GLORIA FELDT: I think that the choice of the vice Presidential running mate is not the big deal that is been made right now. Quite frankly, it is the President in either case, whether it's Bush or Gore, it is the President who appoints members to the Supreme Court. It is the President who puts forth an agenda. It is the President who signs or vetoes bills. So in my view, while it's been an interesting speculation that's been going on, on both sides I think, truth be known, it's really the President who is the key person here.
GWEN IFILL: So if George W. Bush were to run with an abortion... anti-abortion running mate and he also is anti-abortion and he were to be elected, that wouldn't bother you at all?
GLORIA FELDT: It would bother me a great deal because a woman's right to choose would be totally at risk, but I don't think the Vice Presidential candidate makes the difference in that equation. It's the man who is running for President.
GWEN IFILL: Carol Tobias, what happens with your argument if George W. Bush... There's an Associated Press survey which came out today which showed that half of the delegates to the Republican convention said even if he picks an abortion rights running mate, they don't care, it's okay by them. There seems to be some undercurrent in the Republican Party that George W. Bush can basically do whatever he wants and it's fine by them. Is it fine by you?
CAROL TOBIAS: I think there's a lot of speculation about something that, you know, we're going to know about in another week, week and a half. And we have not been focusing that much attention on it. Certainly, like I said, we've been encouraging Governor Bush to select a pro-life running mate, but there's more important things we're doing, focusing on the unborn child and encouraging people to take that into account when they vote this November.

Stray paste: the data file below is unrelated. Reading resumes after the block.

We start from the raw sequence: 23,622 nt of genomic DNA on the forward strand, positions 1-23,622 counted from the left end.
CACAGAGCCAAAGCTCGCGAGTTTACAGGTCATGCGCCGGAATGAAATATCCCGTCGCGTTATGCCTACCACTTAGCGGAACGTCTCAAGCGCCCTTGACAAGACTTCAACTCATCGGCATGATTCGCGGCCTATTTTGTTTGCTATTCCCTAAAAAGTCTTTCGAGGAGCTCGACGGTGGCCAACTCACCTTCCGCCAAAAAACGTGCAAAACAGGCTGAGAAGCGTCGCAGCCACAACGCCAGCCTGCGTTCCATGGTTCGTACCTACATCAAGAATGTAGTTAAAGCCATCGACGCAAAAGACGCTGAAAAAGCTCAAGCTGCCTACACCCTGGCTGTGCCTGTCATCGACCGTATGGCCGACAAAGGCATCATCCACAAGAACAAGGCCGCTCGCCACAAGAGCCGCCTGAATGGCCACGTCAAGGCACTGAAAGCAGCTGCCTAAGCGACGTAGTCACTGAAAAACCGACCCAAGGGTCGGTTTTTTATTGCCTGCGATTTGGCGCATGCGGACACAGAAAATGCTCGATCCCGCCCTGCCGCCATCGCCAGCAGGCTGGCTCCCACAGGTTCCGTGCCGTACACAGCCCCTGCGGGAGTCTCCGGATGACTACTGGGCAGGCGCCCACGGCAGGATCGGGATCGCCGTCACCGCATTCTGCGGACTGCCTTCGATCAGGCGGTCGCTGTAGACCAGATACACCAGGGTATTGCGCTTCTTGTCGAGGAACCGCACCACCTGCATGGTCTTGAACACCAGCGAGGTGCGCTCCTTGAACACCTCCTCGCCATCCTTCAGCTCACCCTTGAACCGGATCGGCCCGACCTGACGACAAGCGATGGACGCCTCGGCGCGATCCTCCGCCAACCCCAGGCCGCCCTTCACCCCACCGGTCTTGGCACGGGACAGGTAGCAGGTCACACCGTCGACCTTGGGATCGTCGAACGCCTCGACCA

GWEN IFILL: Does abortion in the end move voters? Does it move committed voters on either side? Would they actually switch votes based on a candidate's view of abortion? Are you going out on a limb by trying to get voters based on that issue, Gloria Feldt?
GLORIA FELDT: Well, what we found in our polling and focus groups is that with women, this group of Republican and independent women who begin predisposed to vote for Republican candidates in general and are predisposed to vote for George W. Bush, once they learn of his positions on abortion, family planning and sexuality education, they move away from him very quickly, and that's why we feel it is so important to with able to get the facts to people, just the facts. That's all it takes. We don't have to do nasty attack ads or grainy pictures. We just need to give people the information, and there is a very substantial group of women for whom this is a fundamental human rights, civil rights issue, and it will move their vote.
GWEN IFILL: And what are the votes you need to move in this election to support your point of view?
CAROL TOBIAS: We're going to get the pro-life vote out. In election after election you can look at election polls and post election polling. There are a certain number of people in this country who are going to vote on the issue of abortion. The pro-life voters always outnumber our opponents. That has been an advantage for pro-life candidates. I have no doubt that will continue this year. As for the pro-choice Republican woman who, you know, Gloria's group is trying to pull away from George Bush, I think they're going to find him very acceptable because they do support some limits on abortion. Again, the tax funding, parental involvement, partial birth abortion, those are very good issues for George Bush that are going to hurt Al Gore.
GWEN IFILL: Carol Tobias and Gloria Feldt, thanks very much.